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When I select a picture from my files, I hit the "Add Files" button, then when the file opens up, I select the picture, then hit the "Open" button on that page, and the picture is automatically sent to the Forum message I am posting.   Once it is there, I have to hit the "Upload" button, for the actual transfer to take place.

When the transfer has been done, there will be a green line across the page.   Then I go to the next one.

I think that if I then hit the "Insert" button, the picture will appear as full size on the page.

Bruce. >:D
General Discussion / Re: Trying to post pictures
Last post by Cadman-iac - Today at 05:47:05 AM
  Hey Bruce,
 Unfortunately once I hit the add files button, nothing else happens. I can't get it to work, but I'm probably missing something here.
 I go to my gallery to select a picture, but I can't get it to transfer to the forum page. If I hit the "share" button, I don't get any options that allow me to take the picture to my post.
 Since I'm on a phone, I'm not sure what I'm doing wrong. And it's been too long since I last posted on the old forum I don't remember what the procedure was. HELP!!
  Your last suggestion to go with the Chevrolet filter and new tubing would be ideal, as it would eliminate the rubber hose altogether, providing the filter has the correct size fittings for the tubing available. No chance of a rupture due to heat and deterioration and subsequent fire if not caught in time.

  I didn't know that the 68 used that design of inline filter originally. I was still thinking of the older cast aluminum housing with a glass bowl underneath it that housed a replaceable paper or sintered bronze filter used on the 429 engines. That's what I have that I was trying to post a picture of.
 I've had several 69's, a 70,  2 72's, a 75, 2 77's, and a 79, and none of those had an inline filter, just the carburetor inlet filter, and the early ones had the one in the pump as well.
  If you can verify the size for the line on that Chevrolet filter and it matches what you can get for a replacement fuel line, I would think that's the best way to go.
 Your other option is to remove the existing line and shorten it the required distance and reform new flared ends to mate with the new filter. I'm guessing that the flares are no longer on your existing line to accommodate the hoses?
 The other option would be to use a flaring tool to make a small bulbed end on your current tubing by not going through with a complete flaring process, you just begin the flare procedure slightly. That way it creates a little bump in the tube that will help keep the hose from just sliding off it under pressure. You don't have to crank the hose clamps down so far that it's crushing the hose to prevent it from sliding off that way.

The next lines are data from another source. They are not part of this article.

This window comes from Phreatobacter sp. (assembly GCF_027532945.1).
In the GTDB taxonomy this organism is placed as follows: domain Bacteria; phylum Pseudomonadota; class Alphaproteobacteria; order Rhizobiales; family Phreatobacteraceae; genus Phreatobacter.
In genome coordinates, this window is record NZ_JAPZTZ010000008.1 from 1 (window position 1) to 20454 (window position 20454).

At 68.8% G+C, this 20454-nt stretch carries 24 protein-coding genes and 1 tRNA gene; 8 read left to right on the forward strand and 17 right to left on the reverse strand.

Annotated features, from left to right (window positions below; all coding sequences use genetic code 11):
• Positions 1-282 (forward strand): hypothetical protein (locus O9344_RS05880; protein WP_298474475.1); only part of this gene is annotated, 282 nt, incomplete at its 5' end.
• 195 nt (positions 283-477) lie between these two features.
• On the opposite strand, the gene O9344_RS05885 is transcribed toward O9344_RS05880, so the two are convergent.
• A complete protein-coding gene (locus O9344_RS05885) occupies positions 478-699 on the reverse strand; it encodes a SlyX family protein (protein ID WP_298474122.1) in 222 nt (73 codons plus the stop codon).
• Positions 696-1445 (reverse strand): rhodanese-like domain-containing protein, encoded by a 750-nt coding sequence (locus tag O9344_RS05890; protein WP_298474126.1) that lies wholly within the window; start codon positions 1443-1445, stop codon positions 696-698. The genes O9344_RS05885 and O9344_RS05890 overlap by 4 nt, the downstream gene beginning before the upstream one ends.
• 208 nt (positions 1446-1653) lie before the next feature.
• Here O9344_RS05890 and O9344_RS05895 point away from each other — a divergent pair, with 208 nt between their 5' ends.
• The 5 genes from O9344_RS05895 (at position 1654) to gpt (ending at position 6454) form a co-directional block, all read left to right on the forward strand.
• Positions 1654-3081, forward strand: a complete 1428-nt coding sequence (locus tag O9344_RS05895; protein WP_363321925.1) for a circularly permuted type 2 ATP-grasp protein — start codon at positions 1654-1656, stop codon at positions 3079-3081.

I've done this for my own vehicles if I'm installing an inline filter with hoses instead of flared fittings.
 Hope this is helpful, and good luck with your project.

Thanks Barry and David!
Yes, the radiator assembly will be attached to the cross member with two nuts. Both studs are already silver soldered to the base of the radiator support. To install the nuts: just put the model upside down or on one side, that way it's easier!
General Discussion / Re: How many are left ?
Last post by David Greenburg - Today at 03:44:37 AM
Survival rate is an interesting question that is probably next to impossible to resolve.  Undoubtedly a far greater percentage of certain models, like '59 Biarritz, '57-'58 Eldo Broughams have survived as these cars were always special, even at the "low points" of their life cycle when other models were just "old used cars." I'm sure there are far more than 45 '60 Sevilles in existence.  Using Bill's factor of 5 times the 37 owned by CLC members suggests that around 185 of the 1075 produced still survive, a survival rate of around 17%. 

Looking more generally at survival rates for model years, in researching the '59-'60 pitman arm recall issue, I came across some interesting data. In the leadup to the recall, GM submitted a 1978 memo to NHTSA stating that the R L Polk had reviewed state DMV registration records and determined that 22,353 of the total of 284,456 '59-'60 Cadillacs produced were still on the road at that time. That amounts to just under 8%.  Even if one assumes that few of these cars were subsequently destroyed by rust, collisions or crushers, and adds 50% to this total to account for cars that were off the road at that time, it means that no more than 11-12% of these cars still exist.   
Bear with's another thought. Would THIS filter work? Same inlet and outlet fittings? It's in stock from Classic Industries for 60.00. It says its for 69-74 GM (Chevy, mostly). But then I could order a new two-piece fuel line, made for the 68 deVille, 25.00 from Classic Tube that goes from the fuel pump to the filter, and from the filter to the carb. just like the factory setup...all steel tubing with no funky rubber and hose clamp "adapters". Thoughts?
Technical / Authenticity / Re: 1964 steering Sector ratio
Last post by 6262 - Today at 02:52:33 AM
Chris, may I ask who is 'Sector'?
Hey tj Hopland, I just bought a 1981.eldorado 6.0....been sitting since 2002. Doesn't want to Start, cranks but won't start . I noticed the trunk has 2 ecms in it just laying there..and the ecm that's being used is just hanging down underthe glove box smh..can you help explain to me why you think this was like that? What were they trying to do? Any info would help thanks!
G'day Richard,

After you have downloaded the picture/s to the Forum, don't forget to hit the "Upload Button"  Or they will never transfer.

Bruce. >:D
And this is the one for Chrysler that I was talking about. No problem fitting the lines on this! I just don't know if it would work on Cadillac. (If the internals are the same, if it flows the same, etc,)